Last edited: February 13, 2005


Sadly, Gay Anti-Discrimination Laws Are Needed in Louisiana

Shreveport Times, May 20, 2001
Box 30222, Shreveport, LA 71130
Fax: 318-459-3301

By John Hill

When you watch the Louisiana Legislature, it’s sometimes difficult to believe we are living in the 21st century.

Such is the case over two bills, one involving sex practices between consenting adults that affects us all and the other would prohibit employers from discriminating against gays and lesbians simply because of their sexual orientation.

First, the sex practices law that makes felons out of most adults. House Bill 2036, by Rep. Cedric Richmond, would have altered "crime against nature law" by inserting one sentence: "Sexual acts committed by and between consenting adults in private shall not be deemed as a crime against nature."

The key words are "consenting adults" and "in private."

It may astonish many heterosexual couples, but if you have ever engaged in oral sex, you are guilty of a "crime against nature" and are subject to being convicted as a felon and face five years in prison.

"This bill is a privacy bill," Richmond, a New Orleans Democrat, said. "It says, ‘Big Brother,’ we don’t want you in our bedroom.’ "

The government shouldn’t be in our bedrooms. The most conservative among us should believe that. Still, the bill failed Thursday by a 47-42 House vote, but it can still be reconsidered.

The other bill is one that is hard to believe but a necessary reality, even in 2001.

It is Senate Bill 862, by Sen. Don Cravins, D-Lafayette, and Sen. Paulette Irons, D-New Orleans, which would provide job protection for gays and lesbians. It says employers of more than 25 people could not discriminate against an employee simply because of his or her sexual orientation. In other words, if a gay is "outed," he cannot be fired just because of that alone; it doesn’t mean a gay person cannot be fired for cause.

I have received more e-mail since the bill passed the Senate Labor and Industry Committee 10 days ago.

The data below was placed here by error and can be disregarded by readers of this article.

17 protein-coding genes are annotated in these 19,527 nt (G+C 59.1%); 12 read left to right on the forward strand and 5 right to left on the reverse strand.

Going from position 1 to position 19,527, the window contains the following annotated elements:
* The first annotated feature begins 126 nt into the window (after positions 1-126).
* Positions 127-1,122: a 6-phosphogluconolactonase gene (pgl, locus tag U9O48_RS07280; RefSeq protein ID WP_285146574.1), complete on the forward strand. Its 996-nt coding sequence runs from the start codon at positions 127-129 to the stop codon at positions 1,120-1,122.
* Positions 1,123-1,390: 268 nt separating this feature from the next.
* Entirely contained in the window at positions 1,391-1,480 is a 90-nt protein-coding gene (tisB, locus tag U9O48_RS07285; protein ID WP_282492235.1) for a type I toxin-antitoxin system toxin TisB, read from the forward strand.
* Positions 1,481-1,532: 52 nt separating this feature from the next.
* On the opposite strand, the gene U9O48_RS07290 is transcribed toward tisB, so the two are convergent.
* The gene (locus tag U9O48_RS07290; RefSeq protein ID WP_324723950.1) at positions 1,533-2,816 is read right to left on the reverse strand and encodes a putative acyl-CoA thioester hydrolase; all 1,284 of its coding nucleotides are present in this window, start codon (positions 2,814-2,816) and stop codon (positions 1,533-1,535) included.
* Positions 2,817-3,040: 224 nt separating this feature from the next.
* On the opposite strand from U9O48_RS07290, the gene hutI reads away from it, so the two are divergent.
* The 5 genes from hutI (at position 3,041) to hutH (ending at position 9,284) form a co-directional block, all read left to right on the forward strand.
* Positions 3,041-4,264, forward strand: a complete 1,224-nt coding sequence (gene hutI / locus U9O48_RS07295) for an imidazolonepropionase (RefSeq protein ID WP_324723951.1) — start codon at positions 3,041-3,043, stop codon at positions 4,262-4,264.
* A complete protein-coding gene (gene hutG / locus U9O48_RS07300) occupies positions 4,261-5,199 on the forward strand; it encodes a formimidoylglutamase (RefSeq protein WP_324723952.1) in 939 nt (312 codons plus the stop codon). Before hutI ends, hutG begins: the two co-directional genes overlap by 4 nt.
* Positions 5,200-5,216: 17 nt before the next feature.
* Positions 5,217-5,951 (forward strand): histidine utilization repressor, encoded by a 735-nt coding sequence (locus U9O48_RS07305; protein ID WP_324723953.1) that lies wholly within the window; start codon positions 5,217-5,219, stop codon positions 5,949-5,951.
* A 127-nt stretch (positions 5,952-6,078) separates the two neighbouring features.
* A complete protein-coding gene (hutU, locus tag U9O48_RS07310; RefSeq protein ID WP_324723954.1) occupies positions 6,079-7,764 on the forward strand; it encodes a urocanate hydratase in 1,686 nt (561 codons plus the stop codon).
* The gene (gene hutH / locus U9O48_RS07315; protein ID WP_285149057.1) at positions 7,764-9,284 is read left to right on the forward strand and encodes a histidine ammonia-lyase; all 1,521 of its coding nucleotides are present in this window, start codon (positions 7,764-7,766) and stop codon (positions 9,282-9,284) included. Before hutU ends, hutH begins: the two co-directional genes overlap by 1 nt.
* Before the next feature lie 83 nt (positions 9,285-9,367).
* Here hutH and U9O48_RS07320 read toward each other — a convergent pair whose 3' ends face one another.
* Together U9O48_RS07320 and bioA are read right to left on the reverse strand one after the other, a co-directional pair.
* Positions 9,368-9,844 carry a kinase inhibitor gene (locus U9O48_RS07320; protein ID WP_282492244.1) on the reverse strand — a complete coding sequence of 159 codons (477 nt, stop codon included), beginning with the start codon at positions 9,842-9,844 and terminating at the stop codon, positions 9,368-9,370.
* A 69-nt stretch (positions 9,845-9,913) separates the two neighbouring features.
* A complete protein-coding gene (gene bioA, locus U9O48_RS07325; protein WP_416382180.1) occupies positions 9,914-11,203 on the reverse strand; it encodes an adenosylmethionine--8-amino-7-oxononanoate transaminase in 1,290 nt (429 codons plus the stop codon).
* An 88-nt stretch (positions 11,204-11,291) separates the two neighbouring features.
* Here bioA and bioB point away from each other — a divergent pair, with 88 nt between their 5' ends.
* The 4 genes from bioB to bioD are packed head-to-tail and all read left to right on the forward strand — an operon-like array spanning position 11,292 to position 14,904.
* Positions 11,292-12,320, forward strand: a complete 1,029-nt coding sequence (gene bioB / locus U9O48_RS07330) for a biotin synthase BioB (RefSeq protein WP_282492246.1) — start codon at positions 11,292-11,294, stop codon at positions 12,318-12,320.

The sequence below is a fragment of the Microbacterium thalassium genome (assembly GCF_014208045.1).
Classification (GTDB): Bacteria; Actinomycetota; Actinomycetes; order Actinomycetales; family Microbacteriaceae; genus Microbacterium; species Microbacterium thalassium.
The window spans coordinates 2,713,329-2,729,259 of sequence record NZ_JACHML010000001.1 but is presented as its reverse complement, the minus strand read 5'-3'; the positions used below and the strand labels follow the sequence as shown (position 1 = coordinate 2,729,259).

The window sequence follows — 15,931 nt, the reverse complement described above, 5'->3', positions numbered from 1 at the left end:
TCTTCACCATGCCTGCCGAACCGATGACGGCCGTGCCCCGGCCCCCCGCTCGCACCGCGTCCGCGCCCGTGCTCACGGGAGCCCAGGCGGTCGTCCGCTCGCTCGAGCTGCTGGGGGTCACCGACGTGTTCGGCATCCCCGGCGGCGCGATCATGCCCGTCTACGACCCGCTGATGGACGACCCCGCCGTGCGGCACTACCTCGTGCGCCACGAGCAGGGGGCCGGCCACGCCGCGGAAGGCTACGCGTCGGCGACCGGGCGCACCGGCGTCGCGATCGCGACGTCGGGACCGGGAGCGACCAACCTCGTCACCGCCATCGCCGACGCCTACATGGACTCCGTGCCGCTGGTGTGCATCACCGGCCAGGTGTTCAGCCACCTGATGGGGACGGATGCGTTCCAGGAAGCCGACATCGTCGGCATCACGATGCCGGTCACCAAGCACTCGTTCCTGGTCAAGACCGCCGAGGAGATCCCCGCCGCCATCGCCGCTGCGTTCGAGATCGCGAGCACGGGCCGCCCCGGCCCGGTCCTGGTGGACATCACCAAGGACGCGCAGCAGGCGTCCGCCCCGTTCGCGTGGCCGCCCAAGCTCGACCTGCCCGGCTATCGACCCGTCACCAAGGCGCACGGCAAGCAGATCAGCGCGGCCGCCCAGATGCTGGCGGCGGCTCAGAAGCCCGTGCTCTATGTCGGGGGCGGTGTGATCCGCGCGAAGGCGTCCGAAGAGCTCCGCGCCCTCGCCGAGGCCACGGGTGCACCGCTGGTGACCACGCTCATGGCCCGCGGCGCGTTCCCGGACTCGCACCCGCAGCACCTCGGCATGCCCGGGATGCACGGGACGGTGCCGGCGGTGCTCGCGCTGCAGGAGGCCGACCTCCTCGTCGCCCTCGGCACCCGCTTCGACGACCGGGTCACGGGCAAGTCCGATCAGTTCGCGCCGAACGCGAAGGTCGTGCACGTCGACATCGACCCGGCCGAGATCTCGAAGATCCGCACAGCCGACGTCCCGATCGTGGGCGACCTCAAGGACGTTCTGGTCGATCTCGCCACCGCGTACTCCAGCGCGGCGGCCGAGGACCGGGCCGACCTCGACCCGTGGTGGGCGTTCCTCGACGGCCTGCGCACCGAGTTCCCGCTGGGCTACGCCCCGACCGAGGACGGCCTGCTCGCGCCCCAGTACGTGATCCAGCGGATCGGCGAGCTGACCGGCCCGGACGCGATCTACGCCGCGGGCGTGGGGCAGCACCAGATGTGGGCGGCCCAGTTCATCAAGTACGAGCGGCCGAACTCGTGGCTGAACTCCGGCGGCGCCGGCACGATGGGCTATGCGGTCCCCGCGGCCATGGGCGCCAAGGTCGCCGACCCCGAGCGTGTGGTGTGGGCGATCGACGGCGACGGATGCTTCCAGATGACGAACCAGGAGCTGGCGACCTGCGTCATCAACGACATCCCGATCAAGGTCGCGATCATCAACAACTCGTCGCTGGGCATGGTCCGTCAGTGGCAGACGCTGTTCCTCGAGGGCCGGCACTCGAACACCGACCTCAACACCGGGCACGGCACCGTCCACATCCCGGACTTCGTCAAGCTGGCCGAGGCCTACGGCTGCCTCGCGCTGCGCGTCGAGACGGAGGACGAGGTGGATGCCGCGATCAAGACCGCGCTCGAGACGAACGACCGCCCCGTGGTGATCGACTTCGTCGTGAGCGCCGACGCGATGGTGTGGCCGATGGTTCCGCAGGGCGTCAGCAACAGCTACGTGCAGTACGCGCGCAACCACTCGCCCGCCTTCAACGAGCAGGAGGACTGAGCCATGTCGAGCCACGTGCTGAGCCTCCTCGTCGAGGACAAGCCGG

First, there was the very moving statement by state Sen. Ken Hollis, R-Metairie, who disclosed his son is gay. His son came out to him 10 years ago, and Hollis recalled having hugged him and told him he loved him.

"And I still love him," Hollis said. "He’s my son and I’m proud of him."

Shortly after his son told Hollis, two of his son’s friends told their own parents, encouraged by Hollis’ loving reaction. "One of them got beat up by his dad. The other one got thrown out of his house," Hollis told a very hushed committee room.

Choking back tears, Hollis recalled the time his son called to say he feared losing his job at a Louisiana university because his employers had discovered he was gay. Hollis said his son also told him stories about being afraid of violence against him and his gay friends.

Earlier, Sen. Lynn Dean, R-Braithwaite, had told a Senate committee of personal knowledge of a number of gays who committed suicide. Gays and lesbians are born that way, he said, adding it is not a matter of choice. Dean said he had personal knowledge of several gays who had committed suicide.

My own brother, Mark, who died of larynx cancer eight years ago, was gay. He once told me he hated the designation "sexual preference" because that indicated a choice was involved. "Do you think I would choose to be something society abhors?" he said, forever making the point "sexual orientation" was the more accurate term.

Louisiana has many gays who are lawyers, doctors, CPA’s, journalists, professionals who are walking among you, unknown because they are perfectly normal people who are God’s creatures, too.

I know the fundamentalists and religious right will be unhappy with this column; so be it. I am a Christian, too, a regular attendee of First Methodist Church of Baton Rouge. Our religion teaches tolerance and an obligation to help our fellow man, who are all equal in the eyes of God. Christian charity, in other words. I believe in it.

The need for this or any other anti-discrimination law should not even exist in 2001. Unfortunately, it does.

  • John Hill is chief of The Times Baton Rouge bureau. His column appears Sundays. He can be reached by calling (225) 342-7333. Email him at

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